The Women of the House

The Women of the House : How a Colonial She-Merchant Built a Mansion, a Fortune, and a Dynasty

3.85 (140 ratings by Goodreads)
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Description

The remarkable Margaret Hardenbroeck Philipse arrived in New Amsterdam from Holland in 1659, a brash and ambitious twenty-two-year-old bent on making her way in the New World. She promptly built an empire of trading ships, furs, and real estate that included all of Westchester County. The Dutch called such women "she-merchants," and Margaret became the wealthiest in the colony, while raising five children and keeping a spotless linen closet. Zimmerman deftly traces the astonishing rise of Margaret and the Philipse women who followed her, who would transform Margaret's storehouse on the banks of the Hudson into a veritable mansion, Philipse Manor Hall. The last Philipse to live there, Mary Philipse Morris--the It-girl of mid-1700s New York--was even courted by George Washington. But privilege couldn't shelter the family from the Revolution, which raged on Mary's doorstep.
Mining extensive primary sources, Zimmerman brings us into the parlors, bedrooms, countinghouses, and parties of early colonial America and vividly restores a forgotten group of women to life.
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Product details

  • Paperback | 399 pages
  • 132.08 x 200.66 x 20.32mm | 408.23g
  • United States
  • English
  • Reprint
  • Illustrations, black and white
  • 0156032244
  • 9780156032247
  • 1,572,684

Flap copy

The remarkable Margaret Hardenbroeck Philipse arrived in New Amsterdam from Holland in 1659, a brash and ambitious twenty-two-year-old bent on making her way in the New World. She promptly built an empire: Her fleet of trading ships carried furs, molasses, and slaves around the globe and her real estate holdings stretched from Albany to Barbados. Women like her were known as "she-merchants," and Margaret rose to become the wealthiest in the colony, while also raising five children and keeping a spotless linen closet.
In a bold, vivid narrative that challenges all our assumptions about colonial women, Zimmerman traces the astonishing rise of Margaret and the Philipse women who followed her, who would transform Margaret's storehouse on the banks of the Hudson into a stately mansion called Philipse Manor Hall that still stands today. In sensual, gritty detail she animates the New York frontier these four very well-off women inhabited, taking us into the birthing chambers, genteel parlors, rowdy Manhattan markets and cramped decks of transatlantic ships where they lived their everyday trials and extraordinary triumphs.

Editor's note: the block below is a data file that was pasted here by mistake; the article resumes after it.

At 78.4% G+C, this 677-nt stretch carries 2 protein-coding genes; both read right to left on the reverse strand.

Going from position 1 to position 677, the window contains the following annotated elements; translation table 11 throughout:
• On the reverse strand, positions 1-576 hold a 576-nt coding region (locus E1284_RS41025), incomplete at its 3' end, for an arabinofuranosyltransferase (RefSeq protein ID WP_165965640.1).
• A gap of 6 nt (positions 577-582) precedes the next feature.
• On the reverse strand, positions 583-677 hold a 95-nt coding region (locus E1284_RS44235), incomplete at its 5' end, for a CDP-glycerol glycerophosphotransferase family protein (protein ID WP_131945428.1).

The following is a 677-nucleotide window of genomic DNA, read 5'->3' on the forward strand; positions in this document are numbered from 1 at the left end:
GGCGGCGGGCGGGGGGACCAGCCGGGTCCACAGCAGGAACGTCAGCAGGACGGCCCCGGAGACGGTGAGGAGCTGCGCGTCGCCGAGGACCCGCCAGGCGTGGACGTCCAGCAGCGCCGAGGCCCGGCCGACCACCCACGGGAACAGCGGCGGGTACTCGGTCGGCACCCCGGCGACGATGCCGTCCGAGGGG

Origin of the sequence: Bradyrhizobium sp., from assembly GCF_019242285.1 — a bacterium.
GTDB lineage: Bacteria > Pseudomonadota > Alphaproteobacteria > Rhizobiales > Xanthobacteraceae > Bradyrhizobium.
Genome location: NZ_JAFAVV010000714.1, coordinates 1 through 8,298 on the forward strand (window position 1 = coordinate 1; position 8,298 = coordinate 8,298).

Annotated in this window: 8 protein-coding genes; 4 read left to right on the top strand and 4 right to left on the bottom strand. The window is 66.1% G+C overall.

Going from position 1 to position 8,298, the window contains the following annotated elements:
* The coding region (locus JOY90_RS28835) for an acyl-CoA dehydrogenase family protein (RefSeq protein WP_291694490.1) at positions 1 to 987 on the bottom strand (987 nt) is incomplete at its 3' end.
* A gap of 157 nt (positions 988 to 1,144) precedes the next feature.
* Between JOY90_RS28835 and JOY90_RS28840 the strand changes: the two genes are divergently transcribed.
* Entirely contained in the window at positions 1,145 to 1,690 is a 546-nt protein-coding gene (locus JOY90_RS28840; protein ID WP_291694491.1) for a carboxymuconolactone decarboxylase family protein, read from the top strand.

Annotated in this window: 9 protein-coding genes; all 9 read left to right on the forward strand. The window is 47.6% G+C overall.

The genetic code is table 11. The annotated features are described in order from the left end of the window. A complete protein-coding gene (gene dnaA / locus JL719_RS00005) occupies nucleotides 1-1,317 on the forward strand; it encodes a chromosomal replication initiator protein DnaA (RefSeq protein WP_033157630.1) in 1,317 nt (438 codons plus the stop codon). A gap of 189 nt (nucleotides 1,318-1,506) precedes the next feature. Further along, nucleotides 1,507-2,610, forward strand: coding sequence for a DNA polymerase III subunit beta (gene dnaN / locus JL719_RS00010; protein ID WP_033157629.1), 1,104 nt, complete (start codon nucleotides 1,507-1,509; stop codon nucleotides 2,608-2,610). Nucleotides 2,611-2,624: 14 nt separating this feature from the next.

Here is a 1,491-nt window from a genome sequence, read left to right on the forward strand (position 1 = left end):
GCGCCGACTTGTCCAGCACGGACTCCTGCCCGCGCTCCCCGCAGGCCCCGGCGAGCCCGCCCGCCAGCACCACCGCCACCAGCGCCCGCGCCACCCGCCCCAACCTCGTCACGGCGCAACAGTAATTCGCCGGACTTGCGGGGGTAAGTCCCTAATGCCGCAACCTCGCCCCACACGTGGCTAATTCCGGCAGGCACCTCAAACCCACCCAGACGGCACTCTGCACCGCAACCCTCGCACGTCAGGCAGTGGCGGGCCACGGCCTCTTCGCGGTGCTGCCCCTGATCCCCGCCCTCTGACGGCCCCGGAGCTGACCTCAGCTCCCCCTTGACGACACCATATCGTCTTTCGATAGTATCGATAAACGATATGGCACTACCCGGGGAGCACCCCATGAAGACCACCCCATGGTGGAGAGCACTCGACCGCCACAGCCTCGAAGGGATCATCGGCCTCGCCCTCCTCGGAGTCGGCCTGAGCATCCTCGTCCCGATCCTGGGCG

With a rich trove of unmined primary sources and a novelist s flair for storytelling, Zimmerman gives a forgotten group of our foremothers a place at the colonial table.
"
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Back cover copy

"A tale of the American dream with a feminist twist."--Library Journal
Brash and ambitious, twenty-two-year old Margaret Hardenbroeck Philipse arrived in Manhattan and promptly built an empire of trading ships, furs, and real estate including all of today s Westchester County. She became the wealthiest woman on the Hudson while raising five children and keeping a spotless linen closet. And she did all this in 1659.
Here is the captivating story of a dynasty of powerful, courageous women and the house they built from storehouse to mansion.
"Lively and informative . . . with extraordinary research and energetic writing."--BookPage
JEAN ZIMMERMAN is the author of four books, including Made from Scratch: Reclaiming the Pleasures of the American Hearth. She lives just north of Philipse Manor Hall in Hastings-on-Hudson, New York."
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Review quote

PRAISE FOR THE WOMEN OF THE HOUSE "Ms. Zimmerman is a vivid writer . . . The way the world of colonial America looked, smelled, and sounded is beautifully evoked and based on extensive and shrewd historical research . . . Zimmerman's sumptuous descriptions of social history and environment never flag."--THE NEW YORK SUN
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Rating details

140 ratings
3.85 out of 5 stars
5 30% (42)
4 39% (54)
3 21% (30)
2 6% (9)
1 4% (5)
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